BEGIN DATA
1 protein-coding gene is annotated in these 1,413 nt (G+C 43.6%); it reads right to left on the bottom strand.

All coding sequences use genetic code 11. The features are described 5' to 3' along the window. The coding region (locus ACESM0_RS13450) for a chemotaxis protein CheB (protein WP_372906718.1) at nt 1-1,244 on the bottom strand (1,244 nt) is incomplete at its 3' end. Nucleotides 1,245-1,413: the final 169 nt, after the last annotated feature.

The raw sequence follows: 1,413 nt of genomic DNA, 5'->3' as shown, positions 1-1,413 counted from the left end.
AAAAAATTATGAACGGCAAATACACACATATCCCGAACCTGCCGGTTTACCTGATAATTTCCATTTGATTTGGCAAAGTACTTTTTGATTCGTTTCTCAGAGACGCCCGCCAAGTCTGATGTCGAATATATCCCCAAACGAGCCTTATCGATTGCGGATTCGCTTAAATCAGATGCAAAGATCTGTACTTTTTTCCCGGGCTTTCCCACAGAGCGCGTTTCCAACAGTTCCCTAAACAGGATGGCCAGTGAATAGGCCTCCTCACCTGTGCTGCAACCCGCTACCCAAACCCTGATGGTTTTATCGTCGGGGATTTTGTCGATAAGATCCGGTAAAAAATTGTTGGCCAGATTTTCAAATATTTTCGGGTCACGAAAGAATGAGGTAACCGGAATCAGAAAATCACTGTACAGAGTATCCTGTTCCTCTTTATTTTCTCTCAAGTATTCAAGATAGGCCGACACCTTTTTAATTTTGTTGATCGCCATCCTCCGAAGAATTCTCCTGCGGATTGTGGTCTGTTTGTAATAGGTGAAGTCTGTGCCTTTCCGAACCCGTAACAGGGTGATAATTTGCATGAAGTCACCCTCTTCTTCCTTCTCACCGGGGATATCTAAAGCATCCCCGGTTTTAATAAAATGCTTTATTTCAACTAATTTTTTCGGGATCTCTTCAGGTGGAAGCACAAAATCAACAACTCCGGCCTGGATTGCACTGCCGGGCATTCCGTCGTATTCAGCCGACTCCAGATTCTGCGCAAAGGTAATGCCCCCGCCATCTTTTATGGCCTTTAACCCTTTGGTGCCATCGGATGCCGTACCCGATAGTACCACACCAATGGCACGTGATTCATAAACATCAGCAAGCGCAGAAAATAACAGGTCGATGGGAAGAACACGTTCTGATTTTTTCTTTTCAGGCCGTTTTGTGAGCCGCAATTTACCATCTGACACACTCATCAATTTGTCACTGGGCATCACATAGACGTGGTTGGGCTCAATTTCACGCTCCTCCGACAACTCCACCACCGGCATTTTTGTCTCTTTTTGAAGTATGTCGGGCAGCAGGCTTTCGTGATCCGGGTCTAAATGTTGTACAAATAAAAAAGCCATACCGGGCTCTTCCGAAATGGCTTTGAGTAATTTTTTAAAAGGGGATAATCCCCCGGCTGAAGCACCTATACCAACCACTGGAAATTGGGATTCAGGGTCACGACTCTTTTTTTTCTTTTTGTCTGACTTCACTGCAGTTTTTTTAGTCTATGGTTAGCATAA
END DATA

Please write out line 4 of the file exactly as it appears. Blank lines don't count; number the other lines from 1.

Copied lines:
AAAAAATTATGAACGGCAAATACACACATATCCCGAACCTGCCGGTTTACCTGATAATTTCCATTTGATTTGGCAAAGTACTTTTTGATTCGTTTCTCAGAGACGCCCGCCAAGTCTGATGTCGAATATATCCCCAAACGAGCCTTATCGATTGCGGATTCGCTTAAATCAGATGCAAAGATCTGTACTTTTTTCCCGGGCTTTCCCACAGAGCGCGTTTCCAACAGTTCCCTAAACAGGATGGCCAGTGAATAGGCCTCCTCACCTGTGCTGCAACCCGCTACCCAAACCCTGATGGTTTTATCGTCGGGGATTTTGTCGATAAGATCCGGTAAAAAATTGTTGGCCAGATTTTCAAATATTTTCGGGTCACGAAAGAATGAGGTAACCGGAATCAGAAAATCACTGTACAGAGTATCCTGTTCCTCTTTATTTTCTCTCAAGTATTCAAGATAGGCCGACACCTTTTTAATTTTGTTGATCGCCATCCTCCGAAGAATTCTCCTGCGGATTGTGGTCTGTTTGTAATAGGTGAAGTCTGTGCCTTTCCGAACCCGTAACAGGGTGATAATTTGCATGAAGTCACCCTCTTCTTCCTTCTCACCGGGGATATCTAAAGCATCCCCGGTTTTAATAAAATGCTTTATTTCAACTAATTTTTTCGGGATCTCTTCAGGTGGAAGCACAAAATCAACAACTCCGGCCTGGATTGCACTGCCGGGCATTCCGTCGTATTCAGCCGACTCCAGATTCTGCGCAAAGGTAATGCCCCCGCCATCTTTTATGGCCTTTAACCCTTTGGTGCCATCGGATGCCGTACCCGATAGTACCACACCAATGGCACGTGATTCATAAACATCAGCAAGCGCAGAAAATAACAGGTCGATGGGAAGAACACGTTCTGATTTTTTCTTTTCAGGCCGTTTTGTGAGCCGCAATTTACCATCTGACACACTCATCAATTTGTCACTGGGCATCACATAGACGTGGTTGGGCTCAATTTCACGCTCCTCCGACAACTCCACCACCGGCATTTTTGTCTCTTTTTGAAGTATGTCGGGCAGCAGGCTTTCGTGATCCGGGTCTAAATGTTGTACAAATAAAAAAGCCATACCGGGCTCTTCCGAAATGGCTTTGAGTAATTTTTTAAAAGGGGATAATCCCCCGGCTGAAGCACCTATACCAACCACTGGAAATTGGGATTCAGGGTCACGACTCTTTTTTTTCTTTTTGTCTGACTTCACTGCAGTTTTTTTAGTCTATGGTTAGCATAA